- already exhausted by microaggressions and you then have to educate your peers every time your marginalised group is mentioned or discussed
- reductive- reducing people down to one single aspect of their identity- i.e. being black, or working class, or disabled- you are a “black artist”, or “disabled artist”, ect- you become an involuntary spokesperson for that whole group of people
- a lot of us talking about how to our families and friends we sound “posh” or “well spoken” but in the art world we never feel good enough, people point out our accents, ask where we are from, we have to change parts of ourselves to fit in, dilute our identities and break ourselves down into bite-size digestible chunks
- maintaining the effort of being “presentable”
- discussing how in the media black British people are rarely called British, despite being born here or having spent the majority of their lives here- for example the recent thing with the Windrush Generation, compare this to African Americans who are considered “American”. Also discussing the COVID19 pandemic currently happening and how the media is reporting the fact that British people of colour are dying at higher rates but skirting round the reasons why this is happening- institutionalised racism- and still refusing to call these people British. One example is a BBC News headline from a few days ago: “Coronavirus: Black African deaths three times higher than white Britons- study” – Why is it worded this way, as if to imply that they are not British?
- having to hide disabilities and mental health issues to get into these institutions
- people who have privilege often don’t want to acknowledge that they have privilege
- “It would soon become my most defining characteristic, in a place in which I had thought I would have licence to explore every facet of my identity.” Obviously the author is talking about being black at uni, but for me it relates to being reduced to a few parts of my identity- i.e. being working class, fat, LGBTQ+ (when I eventually came out) and mentally ill. It felt like the only acceptable bit of identity that I could explore during my degree at uni was being queer, the other things were not seen as acceptable- I shouldn’t flaunt my fatness, or my mental illness, or be “too working class” whatever that means. Even in LGBTQ+ circles though, particularly in the LGBTQ+ society at my uni I was made to feel not “queer enough”- I hadn’t yet dated a woman or other genders apart from cisgender men, and I didn’t and still don’t look stereotypically “non-binary” (i.e. skinny, shaved head, masc clothes, wearing a binder to change my chest)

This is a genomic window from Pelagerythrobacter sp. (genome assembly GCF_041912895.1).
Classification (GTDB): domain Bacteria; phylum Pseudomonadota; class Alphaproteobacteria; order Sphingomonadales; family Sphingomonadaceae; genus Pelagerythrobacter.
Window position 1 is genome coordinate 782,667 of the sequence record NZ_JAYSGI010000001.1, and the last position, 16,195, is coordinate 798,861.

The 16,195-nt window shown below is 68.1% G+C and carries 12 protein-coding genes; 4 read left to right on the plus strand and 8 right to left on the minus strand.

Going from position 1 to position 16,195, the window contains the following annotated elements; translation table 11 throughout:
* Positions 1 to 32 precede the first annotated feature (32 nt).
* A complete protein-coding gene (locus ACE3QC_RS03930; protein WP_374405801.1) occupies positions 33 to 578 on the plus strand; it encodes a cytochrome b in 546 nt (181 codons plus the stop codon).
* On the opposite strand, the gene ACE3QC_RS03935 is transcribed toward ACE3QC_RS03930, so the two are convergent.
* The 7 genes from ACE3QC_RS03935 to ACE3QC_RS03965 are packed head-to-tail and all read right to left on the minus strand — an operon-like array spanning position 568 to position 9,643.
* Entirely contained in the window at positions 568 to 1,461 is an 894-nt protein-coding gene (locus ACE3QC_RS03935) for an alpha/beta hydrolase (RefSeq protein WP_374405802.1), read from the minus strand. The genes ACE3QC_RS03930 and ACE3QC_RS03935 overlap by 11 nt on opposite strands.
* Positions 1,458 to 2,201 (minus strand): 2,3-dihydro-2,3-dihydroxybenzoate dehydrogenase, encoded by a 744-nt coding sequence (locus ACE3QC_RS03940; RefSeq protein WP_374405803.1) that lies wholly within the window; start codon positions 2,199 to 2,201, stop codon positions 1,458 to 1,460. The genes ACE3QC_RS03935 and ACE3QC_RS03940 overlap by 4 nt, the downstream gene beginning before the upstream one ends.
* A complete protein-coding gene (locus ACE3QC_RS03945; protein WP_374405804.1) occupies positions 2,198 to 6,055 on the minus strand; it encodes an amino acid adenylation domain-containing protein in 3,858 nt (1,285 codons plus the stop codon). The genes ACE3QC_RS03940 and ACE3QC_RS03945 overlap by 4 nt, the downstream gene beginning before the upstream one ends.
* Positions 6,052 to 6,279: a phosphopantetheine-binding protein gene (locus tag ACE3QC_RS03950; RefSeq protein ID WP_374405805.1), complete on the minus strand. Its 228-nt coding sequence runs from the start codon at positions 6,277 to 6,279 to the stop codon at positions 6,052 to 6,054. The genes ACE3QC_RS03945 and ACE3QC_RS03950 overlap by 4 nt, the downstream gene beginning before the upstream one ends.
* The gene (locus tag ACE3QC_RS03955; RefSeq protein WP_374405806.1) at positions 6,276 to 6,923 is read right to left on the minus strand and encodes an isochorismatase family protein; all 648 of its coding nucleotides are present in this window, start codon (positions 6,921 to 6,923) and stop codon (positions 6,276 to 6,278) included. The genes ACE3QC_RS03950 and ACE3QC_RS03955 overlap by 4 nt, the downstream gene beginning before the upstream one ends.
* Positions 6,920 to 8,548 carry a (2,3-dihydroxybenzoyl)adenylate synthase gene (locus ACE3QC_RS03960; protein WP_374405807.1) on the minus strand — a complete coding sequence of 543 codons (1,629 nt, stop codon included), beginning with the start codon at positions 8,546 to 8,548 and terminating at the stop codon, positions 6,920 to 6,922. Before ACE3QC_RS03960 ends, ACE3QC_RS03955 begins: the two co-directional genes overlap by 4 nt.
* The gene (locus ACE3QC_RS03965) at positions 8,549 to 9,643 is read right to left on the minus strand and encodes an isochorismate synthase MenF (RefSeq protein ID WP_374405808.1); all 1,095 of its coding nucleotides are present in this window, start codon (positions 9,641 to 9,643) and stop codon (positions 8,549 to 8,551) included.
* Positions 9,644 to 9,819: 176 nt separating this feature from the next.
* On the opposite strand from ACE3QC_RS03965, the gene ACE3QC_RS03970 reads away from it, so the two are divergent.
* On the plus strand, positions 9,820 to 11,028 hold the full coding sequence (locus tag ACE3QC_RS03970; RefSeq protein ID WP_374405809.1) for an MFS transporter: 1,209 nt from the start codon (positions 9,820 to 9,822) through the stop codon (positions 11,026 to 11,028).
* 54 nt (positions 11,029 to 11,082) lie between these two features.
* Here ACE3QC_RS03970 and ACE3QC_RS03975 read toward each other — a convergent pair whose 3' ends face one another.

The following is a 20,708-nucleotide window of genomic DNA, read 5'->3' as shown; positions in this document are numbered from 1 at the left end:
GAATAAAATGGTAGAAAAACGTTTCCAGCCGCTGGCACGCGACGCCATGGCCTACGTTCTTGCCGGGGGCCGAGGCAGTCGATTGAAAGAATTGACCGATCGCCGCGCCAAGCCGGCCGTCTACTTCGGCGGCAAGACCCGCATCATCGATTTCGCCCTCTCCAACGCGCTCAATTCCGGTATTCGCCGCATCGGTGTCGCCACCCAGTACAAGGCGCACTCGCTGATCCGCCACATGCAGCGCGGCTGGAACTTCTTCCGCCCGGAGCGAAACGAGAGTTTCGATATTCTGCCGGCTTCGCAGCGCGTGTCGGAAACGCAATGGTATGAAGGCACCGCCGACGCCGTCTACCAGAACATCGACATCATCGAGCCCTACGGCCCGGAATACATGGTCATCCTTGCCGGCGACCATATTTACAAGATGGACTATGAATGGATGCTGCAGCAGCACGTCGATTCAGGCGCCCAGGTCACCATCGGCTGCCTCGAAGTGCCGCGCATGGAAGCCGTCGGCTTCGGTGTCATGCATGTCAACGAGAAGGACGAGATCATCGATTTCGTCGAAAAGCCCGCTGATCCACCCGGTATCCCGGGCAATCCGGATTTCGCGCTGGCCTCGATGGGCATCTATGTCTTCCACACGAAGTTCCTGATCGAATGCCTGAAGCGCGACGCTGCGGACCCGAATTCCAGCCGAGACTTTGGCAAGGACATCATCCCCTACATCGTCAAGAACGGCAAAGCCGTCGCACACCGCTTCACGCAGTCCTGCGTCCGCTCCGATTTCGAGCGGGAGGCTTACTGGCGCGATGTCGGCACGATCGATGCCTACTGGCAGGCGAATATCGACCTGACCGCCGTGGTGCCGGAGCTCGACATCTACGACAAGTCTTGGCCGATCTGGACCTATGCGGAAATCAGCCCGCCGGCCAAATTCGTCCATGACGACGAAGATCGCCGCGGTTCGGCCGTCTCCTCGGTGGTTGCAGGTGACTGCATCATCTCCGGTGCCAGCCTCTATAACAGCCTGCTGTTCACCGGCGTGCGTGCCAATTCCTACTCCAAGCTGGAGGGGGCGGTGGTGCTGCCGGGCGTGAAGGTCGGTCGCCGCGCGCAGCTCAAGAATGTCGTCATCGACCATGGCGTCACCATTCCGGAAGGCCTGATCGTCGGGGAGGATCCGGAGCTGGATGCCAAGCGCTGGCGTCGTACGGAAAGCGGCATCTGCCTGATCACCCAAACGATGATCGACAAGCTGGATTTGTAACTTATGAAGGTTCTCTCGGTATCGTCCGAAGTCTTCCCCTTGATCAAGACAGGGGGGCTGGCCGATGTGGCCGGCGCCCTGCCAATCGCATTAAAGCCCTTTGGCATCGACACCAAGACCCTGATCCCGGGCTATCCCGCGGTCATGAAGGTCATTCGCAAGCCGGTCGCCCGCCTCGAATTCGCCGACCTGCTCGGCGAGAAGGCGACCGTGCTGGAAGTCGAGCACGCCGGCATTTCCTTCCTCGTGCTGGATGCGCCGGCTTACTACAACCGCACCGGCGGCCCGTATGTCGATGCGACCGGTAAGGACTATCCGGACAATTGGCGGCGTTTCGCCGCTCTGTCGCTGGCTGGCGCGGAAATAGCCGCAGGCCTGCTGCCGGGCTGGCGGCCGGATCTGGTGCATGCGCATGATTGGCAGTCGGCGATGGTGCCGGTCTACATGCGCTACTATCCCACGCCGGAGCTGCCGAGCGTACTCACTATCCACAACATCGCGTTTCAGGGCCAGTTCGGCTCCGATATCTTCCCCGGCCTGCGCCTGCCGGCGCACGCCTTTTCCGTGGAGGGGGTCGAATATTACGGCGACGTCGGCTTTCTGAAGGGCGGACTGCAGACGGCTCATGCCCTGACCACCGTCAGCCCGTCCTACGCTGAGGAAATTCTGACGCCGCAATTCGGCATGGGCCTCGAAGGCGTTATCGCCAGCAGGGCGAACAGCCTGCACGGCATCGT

- I made a conscious decision on my MA to be loud and outspoken about all aspects of my identity, but it is exhausting to always have to be that token person to bring up accessibility, classism, racism, ect
- “As a minority in a predominantly white space, to take up space itself an act of resistance.”
FIRST READING – THE PLEASURE BUTTON- LOW INCOME FOOD INEQUALITY- EXCERPT FROM KNOW YOUR PLACE
PDF of scans of the text above
Notes made during the reading group:
- Fish and chips on a Friday night with my Granddad
- sharing of working class experiences via the reading group
- “aftertaste of regret” – this hit me because immediately after eating or drinking a “treat” you start to regret it and think about all the things you should have spent the money on instead. Also as someone with an eating disorder I am also hit with the guilt that I shouldn’t have eaten something that unhealthy, and start to spiral about that
- coca cola- Andy Warhol, shared experience- everyone knows what it tastes like and can have the same experience
- “press the button” really like the rhythm, it flows well
- “the pleasure button” it’s exactly that, scratching an itch
- being working class isn’t a monolith- it can vary area to area, and is really diverse- there are some experiences that are universal, but some that are dependant on various factors
- This text is definitely very focused on the British working class experience, but it does feel super white
- Right wingers see working class people as pawns but we are also demonised by the left
- commodification of working class aesthetics and foods by non working class people
- “Distracting myself from depression” “I associate bad food with free time”
- the more visible markers of class and the invisible boxes that are tangible but harder to see
- fast food is immediate relief and a break from reality- nothing exists but that momentary enjoyment- it can be all we have in an otherwise mundane and hopeless existence full of worry
- facts mixed with lived experience and feelings
- real life lived experiences are just as valid as facts and figures, if not more so
- the current education system needs to change- representation needs to improve, and the curriculum needs to become more diverse and accessible, the system needs to change so that we don’t just have to conform and fit into the system in order to learn, achieve and become successful- we shouldn’t have to perform to fit in
This is the first time I’ve been part of a reading group like this and I really enjoyed it! It was nice to be part of a group of working class artists like myself (I found at uni I was always in the minority in this regard) and to be reading a piece of work specifically about class with these people; we all found we had shared experiences and common ground despite being from a range of places in and outside of the UK. The essay focused on food and it definitely rang true to a lot of my own experiences growing up and even now living alone in London and being self sufficient- my choices even aged 25 are deeply rooted in my working class childhood.